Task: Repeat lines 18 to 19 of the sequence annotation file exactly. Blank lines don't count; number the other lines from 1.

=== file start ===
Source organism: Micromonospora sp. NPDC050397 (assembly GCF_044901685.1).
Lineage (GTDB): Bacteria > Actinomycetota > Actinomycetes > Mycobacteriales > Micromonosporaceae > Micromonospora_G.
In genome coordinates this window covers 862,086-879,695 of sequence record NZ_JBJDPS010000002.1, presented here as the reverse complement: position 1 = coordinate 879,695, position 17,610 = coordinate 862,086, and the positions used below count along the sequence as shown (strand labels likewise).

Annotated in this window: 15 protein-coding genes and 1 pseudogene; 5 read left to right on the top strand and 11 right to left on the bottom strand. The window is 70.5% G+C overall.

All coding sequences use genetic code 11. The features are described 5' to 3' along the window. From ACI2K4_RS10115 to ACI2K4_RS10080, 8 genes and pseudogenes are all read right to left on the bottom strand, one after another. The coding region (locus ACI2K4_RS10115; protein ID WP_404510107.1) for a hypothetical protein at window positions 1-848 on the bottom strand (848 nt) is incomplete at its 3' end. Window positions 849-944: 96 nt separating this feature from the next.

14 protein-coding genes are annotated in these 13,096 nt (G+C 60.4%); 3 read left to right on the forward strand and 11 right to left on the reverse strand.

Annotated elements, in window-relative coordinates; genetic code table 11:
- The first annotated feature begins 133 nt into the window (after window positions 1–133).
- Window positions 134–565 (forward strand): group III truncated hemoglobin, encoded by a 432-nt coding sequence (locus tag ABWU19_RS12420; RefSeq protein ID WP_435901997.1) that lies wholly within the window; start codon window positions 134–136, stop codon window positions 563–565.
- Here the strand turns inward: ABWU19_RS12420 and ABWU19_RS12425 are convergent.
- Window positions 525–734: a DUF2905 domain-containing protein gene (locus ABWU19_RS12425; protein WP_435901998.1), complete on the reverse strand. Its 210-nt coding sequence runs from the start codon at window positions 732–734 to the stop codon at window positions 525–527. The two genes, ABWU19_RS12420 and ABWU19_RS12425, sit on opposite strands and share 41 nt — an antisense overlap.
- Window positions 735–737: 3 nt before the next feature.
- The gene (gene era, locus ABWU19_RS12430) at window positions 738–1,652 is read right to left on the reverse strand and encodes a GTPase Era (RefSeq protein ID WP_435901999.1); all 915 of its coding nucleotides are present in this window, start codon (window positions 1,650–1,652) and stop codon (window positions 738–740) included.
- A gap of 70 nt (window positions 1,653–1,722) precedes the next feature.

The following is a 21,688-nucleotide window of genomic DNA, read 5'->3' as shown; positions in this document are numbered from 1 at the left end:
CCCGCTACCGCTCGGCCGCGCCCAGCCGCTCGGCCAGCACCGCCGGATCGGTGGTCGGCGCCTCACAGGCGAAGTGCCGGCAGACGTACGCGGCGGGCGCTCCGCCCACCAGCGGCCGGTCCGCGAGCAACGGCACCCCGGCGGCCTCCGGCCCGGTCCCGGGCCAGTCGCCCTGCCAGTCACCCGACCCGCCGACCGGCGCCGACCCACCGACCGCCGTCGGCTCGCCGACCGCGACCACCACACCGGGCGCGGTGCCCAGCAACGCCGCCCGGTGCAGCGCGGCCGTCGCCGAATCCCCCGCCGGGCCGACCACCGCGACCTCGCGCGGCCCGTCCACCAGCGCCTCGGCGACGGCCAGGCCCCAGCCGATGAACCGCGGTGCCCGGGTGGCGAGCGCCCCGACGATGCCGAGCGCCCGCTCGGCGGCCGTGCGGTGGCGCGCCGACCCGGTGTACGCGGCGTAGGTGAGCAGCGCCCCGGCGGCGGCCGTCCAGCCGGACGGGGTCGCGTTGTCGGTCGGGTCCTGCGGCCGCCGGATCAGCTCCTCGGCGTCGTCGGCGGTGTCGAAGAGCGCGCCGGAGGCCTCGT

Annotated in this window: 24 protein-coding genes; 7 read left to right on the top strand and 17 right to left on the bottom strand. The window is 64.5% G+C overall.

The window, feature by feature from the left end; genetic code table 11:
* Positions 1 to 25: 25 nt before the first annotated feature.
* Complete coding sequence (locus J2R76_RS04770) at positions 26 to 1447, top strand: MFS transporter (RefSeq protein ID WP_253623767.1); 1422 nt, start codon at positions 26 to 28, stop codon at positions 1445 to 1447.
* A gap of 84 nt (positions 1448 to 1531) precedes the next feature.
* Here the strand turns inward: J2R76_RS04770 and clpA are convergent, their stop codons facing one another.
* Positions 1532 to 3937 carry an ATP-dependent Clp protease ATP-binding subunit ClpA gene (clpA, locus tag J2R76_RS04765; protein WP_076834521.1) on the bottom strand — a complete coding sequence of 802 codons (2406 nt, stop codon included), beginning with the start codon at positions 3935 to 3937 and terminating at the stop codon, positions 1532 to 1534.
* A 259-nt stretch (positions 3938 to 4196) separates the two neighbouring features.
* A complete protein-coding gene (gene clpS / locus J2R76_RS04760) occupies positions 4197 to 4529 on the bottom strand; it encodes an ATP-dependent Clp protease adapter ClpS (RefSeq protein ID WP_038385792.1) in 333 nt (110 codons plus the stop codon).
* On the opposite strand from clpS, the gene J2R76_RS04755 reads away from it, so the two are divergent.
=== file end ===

The window, feature by feature from the left end; genetic code table 11:
* Positions 1 to 25: 25 nt before the first annotated feature.